Malaysia is generally warm throughout the year with temperatures ranging from 21° to 32° Celsius in the lowlands. This can however be as low as 16° Celsius in the highlands. Annual rainfall is heavy at 2,500mm (100 inches).



Malaysia has a population of about 22 million. It is a multi-racial country whose social integration has become a model for the rest of the world. Almost 80% of the total population occupy the Peninsular. There are three main races in the country. The Malays, who are Muslims, form the majority in the country.

The other two main racial groups are the Chinese, who are mostly Buddhists and the Indians, who are mainly Hindus. Others who make up the population include the Eurasians and the more than 50 indigenous groups from Sabah and Sarawak like the Kadazans, Dusuns, Muruts, Ibans, Orang Ulu, Melanau, Bidayuhs, Penans, just to name a few. The different races have their own traditions and customs which gives Malaysia a colourful heritage. The important festivals of each race is a public holiday in the country (so there are a lot of public holidays here!) and celebrated by all regardless of race and beliefs.

Expenses in Malaysia

Living in Malaysia is far cheaper than most Western countries and some other Asian countries such as Japan, Hong Kong and Singapore. Housing, communications, transport (including taxis), local food, holiday accommodation, airfares, clothing, medical expenses, entertainment and recreation are cheaper than most expats have experienced.

Prices for groceries are also fairly reasonable, depending on where you shop. Malaysia has many supermarkets and hypermarkets and you can also buy food at the various outdoor markets at very attractive prices. As an example the current estimate on basic items are about RM3 for a loaf of bread, RM3 to RM4 for a litre of milk, about RM50 to RM95 for a kilogram of premium imported steak. To know more about the exchange rates based in your home currency, please visit Item Cost per month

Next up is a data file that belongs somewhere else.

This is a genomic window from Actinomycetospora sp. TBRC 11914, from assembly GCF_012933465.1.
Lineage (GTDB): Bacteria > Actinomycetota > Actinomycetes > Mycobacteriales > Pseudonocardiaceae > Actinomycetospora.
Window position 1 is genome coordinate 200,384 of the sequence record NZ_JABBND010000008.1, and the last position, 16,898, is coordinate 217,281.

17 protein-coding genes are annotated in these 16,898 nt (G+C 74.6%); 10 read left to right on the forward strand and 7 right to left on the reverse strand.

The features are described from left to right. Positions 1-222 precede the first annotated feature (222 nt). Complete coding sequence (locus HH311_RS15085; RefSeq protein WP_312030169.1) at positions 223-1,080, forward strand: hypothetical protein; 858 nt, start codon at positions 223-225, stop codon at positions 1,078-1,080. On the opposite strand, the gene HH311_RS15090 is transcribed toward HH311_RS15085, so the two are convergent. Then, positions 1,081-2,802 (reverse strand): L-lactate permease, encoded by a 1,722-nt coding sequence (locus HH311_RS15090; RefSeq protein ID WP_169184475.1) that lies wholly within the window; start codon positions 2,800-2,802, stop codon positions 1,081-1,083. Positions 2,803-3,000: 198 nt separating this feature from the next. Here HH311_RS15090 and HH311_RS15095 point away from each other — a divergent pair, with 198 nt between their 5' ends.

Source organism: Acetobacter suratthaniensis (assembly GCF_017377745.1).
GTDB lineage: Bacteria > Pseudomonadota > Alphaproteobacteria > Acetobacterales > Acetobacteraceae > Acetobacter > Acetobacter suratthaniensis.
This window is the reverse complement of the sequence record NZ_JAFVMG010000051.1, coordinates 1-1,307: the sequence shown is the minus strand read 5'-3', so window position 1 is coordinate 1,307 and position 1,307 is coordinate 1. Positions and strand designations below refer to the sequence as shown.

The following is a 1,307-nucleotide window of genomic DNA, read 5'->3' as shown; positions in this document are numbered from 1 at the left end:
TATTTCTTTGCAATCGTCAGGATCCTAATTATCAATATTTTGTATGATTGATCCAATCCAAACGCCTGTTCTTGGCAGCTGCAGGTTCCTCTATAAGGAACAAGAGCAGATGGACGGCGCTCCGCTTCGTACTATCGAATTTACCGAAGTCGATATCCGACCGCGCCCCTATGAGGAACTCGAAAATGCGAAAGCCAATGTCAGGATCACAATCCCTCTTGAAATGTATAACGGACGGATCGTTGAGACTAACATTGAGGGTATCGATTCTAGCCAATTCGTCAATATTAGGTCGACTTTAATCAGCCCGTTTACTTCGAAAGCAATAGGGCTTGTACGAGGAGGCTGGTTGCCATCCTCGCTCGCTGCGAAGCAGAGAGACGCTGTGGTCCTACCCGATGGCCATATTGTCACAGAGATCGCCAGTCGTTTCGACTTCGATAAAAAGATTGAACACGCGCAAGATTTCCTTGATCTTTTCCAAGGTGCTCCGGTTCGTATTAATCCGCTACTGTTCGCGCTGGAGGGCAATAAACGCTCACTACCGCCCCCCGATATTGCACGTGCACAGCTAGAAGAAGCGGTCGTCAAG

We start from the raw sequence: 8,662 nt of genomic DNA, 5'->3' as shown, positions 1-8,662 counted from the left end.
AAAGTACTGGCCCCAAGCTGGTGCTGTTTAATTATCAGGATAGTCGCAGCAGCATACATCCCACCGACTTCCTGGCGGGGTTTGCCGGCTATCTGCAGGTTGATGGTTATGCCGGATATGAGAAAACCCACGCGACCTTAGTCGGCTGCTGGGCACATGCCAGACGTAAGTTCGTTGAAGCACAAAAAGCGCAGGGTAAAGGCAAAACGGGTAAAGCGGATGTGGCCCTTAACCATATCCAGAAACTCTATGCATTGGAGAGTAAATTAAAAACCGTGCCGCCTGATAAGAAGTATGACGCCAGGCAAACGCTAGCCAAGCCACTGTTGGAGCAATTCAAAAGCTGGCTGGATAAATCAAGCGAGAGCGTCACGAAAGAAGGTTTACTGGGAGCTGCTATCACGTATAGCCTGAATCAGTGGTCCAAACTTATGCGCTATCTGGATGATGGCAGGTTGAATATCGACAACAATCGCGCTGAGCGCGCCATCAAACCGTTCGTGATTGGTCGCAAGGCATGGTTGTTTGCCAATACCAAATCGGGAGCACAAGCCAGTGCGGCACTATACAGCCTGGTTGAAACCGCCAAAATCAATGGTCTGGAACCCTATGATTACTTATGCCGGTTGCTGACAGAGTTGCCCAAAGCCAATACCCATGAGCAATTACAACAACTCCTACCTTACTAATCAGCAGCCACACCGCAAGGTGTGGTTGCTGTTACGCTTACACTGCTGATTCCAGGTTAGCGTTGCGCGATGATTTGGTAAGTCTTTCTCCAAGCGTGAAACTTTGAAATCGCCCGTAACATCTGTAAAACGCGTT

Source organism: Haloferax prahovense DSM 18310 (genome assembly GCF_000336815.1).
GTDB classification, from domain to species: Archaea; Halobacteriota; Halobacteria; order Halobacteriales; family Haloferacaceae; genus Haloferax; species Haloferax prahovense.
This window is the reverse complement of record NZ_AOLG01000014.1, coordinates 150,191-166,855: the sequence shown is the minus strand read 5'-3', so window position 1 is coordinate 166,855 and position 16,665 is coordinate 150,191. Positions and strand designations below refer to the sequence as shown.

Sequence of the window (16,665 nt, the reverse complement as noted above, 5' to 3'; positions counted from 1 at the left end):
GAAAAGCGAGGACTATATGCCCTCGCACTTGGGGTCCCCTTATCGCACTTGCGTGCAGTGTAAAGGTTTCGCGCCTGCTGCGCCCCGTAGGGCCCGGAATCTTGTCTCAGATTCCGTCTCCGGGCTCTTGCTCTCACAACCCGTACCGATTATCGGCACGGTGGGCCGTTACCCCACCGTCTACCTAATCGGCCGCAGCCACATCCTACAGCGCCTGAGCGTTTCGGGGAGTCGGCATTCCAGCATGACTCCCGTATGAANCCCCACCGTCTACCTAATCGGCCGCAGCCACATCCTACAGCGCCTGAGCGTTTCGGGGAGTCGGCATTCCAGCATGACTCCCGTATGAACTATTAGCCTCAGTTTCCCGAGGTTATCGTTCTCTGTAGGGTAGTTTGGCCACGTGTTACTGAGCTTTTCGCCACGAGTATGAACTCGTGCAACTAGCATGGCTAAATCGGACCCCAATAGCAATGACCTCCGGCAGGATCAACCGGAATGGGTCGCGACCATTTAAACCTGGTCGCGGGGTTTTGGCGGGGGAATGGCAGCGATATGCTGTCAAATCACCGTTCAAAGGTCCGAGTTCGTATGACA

Item Cost per month

*Please note that the average estimates were derived based on prices as at April 2004 and they serve as a reference only.


RM300 - RM1,500(rental varies with geographical area, type of accommodation, demand, facilities provided and the number of people sharing)


RM50 - RM80 (not applicable for boarding schools)


RM300 -RM450 (Based on RM10-RM15 a day for 3 meals)Note: Included in boarding fees, Boarding Schools usually provide two meals a day. Not included in room rates, Halls of Residence normally offer meals at extra charge.

Public Transport

RM20 - RM100 (varies with types of student concession pass)


From RM30 (varies with usage and promotional packages subscribed)

Books & Stationery

RM30 - RM100 (varies with course)

Personal expenses

RM100 - RM200 (varies with individuals)(clothes, toiletries, entertainment, haircut, miscellaneous)



Malaysia has well-developed air and sea connections. It is also accessible by road and rail through Thailand and Singapore on the Peninsular. More than 25 major airlines service the international airports throughout the nation. Port Klang and Penang in the Straits of Malacca link the country to the rest of the world by sea.

Internal travel is relatively easy, comfortable and cheap. The major towns and cities are served by air-conditioned trains and buses and also by regular scheduled flights. Travelling by road in Peninsular Malaysia is popular as it has a well-developed network of roads.

In Sabah and Sarawak, travelling by four-wheel drive is recommended on unpaved roads, and many remote areas can only be reached by air or river boats. Travelling by rail is also highly recommended as you get a panoramic view of the countryside. To get value for money when travelling by rail, plan your journey in advance. Entertainment